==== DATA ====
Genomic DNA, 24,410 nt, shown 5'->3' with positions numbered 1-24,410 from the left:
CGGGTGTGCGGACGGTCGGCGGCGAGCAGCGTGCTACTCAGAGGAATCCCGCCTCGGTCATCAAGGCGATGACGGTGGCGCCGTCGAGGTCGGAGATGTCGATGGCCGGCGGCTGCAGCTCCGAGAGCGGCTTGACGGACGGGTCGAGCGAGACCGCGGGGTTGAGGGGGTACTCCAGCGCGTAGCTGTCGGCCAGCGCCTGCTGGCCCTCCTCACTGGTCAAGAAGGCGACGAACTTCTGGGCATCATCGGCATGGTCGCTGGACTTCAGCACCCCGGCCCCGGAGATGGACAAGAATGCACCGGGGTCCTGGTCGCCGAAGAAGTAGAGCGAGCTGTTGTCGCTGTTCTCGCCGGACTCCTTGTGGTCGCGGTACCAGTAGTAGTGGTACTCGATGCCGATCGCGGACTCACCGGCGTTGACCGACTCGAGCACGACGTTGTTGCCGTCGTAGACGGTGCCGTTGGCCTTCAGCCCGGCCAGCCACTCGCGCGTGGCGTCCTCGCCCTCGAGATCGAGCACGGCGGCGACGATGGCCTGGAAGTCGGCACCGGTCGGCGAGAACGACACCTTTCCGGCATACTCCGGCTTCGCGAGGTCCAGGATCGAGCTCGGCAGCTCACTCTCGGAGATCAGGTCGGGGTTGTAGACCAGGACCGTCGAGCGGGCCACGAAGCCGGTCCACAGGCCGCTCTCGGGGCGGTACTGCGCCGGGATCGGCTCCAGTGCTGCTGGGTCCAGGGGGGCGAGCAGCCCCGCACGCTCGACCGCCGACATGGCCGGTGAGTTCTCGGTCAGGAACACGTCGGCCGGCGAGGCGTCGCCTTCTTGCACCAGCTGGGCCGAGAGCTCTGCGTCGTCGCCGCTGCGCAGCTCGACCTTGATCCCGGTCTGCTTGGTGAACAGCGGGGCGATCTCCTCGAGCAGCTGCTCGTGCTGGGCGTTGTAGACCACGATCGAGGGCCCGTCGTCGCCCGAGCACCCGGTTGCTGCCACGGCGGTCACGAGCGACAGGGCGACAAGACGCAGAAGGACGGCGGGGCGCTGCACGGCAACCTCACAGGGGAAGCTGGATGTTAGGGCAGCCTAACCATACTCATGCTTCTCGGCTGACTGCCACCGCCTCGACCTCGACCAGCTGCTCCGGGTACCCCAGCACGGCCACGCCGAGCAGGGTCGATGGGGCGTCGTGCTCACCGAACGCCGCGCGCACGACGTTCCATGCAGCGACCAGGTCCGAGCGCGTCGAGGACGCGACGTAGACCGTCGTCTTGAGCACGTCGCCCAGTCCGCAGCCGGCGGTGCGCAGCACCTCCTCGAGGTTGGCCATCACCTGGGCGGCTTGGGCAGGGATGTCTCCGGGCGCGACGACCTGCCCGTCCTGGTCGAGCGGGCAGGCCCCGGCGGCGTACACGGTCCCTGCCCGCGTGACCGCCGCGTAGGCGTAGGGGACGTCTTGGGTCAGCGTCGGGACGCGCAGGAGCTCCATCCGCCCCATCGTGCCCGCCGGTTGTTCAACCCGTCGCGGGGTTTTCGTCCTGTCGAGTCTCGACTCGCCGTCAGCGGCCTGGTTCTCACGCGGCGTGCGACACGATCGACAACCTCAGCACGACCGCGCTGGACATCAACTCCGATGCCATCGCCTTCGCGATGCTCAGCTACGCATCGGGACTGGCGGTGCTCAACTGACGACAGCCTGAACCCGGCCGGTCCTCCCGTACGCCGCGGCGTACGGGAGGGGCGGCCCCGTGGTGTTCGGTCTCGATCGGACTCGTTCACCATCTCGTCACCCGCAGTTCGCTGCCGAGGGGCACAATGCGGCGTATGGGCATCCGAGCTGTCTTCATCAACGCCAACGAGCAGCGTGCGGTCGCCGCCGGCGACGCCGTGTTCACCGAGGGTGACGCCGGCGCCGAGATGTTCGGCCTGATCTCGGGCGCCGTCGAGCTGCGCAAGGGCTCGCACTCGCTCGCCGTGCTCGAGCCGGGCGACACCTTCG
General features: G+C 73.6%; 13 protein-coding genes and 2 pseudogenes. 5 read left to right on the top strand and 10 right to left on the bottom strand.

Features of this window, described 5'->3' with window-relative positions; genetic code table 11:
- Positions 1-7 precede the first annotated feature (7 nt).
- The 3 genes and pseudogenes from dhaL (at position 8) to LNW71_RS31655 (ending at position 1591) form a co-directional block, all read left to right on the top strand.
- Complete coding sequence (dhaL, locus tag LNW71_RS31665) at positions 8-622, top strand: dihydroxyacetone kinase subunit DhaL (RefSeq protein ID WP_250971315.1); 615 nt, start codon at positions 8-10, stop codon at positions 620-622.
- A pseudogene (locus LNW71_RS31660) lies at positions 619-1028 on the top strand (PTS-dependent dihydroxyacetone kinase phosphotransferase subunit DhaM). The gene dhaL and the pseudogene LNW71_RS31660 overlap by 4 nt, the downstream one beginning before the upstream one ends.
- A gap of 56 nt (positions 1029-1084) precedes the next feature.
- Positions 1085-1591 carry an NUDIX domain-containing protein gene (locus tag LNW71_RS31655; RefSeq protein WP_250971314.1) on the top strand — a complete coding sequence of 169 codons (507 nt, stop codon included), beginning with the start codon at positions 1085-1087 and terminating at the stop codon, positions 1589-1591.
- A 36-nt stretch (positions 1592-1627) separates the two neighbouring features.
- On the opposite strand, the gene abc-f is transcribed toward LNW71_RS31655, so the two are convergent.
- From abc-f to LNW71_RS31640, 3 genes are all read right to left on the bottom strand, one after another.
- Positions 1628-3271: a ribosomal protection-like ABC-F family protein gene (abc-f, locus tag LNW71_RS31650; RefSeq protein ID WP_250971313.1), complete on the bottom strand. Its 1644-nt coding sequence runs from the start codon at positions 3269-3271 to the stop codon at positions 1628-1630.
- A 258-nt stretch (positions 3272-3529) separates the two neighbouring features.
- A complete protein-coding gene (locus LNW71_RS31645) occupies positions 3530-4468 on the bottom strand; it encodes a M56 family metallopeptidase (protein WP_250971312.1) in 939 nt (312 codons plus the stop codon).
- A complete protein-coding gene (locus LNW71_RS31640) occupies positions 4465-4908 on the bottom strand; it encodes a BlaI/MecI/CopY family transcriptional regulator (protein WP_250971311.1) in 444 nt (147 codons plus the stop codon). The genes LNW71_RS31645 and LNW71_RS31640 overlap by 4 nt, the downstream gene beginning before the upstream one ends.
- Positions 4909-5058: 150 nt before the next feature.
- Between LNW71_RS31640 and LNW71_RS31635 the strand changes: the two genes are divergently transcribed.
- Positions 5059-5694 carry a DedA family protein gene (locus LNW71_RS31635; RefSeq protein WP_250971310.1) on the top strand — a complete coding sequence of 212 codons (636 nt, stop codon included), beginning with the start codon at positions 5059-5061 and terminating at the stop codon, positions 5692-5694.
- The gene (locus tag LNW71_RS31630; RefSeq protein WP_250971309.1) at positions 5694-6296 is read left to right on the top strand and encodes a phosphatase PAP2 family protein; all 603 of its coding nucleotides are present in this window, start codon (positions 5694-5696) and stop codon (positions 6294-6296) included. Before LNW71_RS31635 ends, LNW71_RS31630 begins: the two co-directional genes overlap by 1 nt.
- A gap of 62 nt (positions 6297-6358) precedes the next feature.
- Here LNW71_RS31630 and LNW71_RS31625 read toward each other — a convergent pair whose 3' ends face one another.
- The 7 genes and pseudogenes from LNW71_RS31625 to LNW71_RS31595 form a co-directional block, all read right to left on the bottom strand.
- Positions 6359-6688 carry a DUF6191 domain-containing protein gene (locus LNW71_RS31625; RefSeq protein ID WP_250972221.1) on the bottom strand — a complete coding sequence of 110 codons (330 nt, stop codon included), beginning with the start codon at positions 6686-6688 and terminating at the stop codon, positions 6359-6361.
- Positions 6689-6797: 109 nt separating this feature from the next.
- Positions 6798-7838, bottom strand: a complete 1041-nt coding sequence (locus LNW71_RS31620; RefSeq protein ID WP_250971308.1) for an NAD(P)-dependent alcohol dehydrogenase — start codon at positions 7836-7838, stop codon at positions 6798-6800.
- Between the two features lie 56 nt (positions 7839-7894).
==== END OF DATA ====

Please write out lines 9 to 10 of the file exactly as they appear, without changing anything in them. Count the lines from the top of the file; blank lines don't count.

- A gap of 56 nt (positions 1029-1084) precedes the next feature.
- Positions 1085-1591 carry an NUDIX domain-containing protein gene (locus tag LNW71_RS31655; RefSeq protein WP_250971314.1) on the top strand — a complete coding sequence of 169 codons (507 nt, stop codon included), beginning with the start codon at positions 1085-1087 and terminating at the stop codon, positions 1589-1591.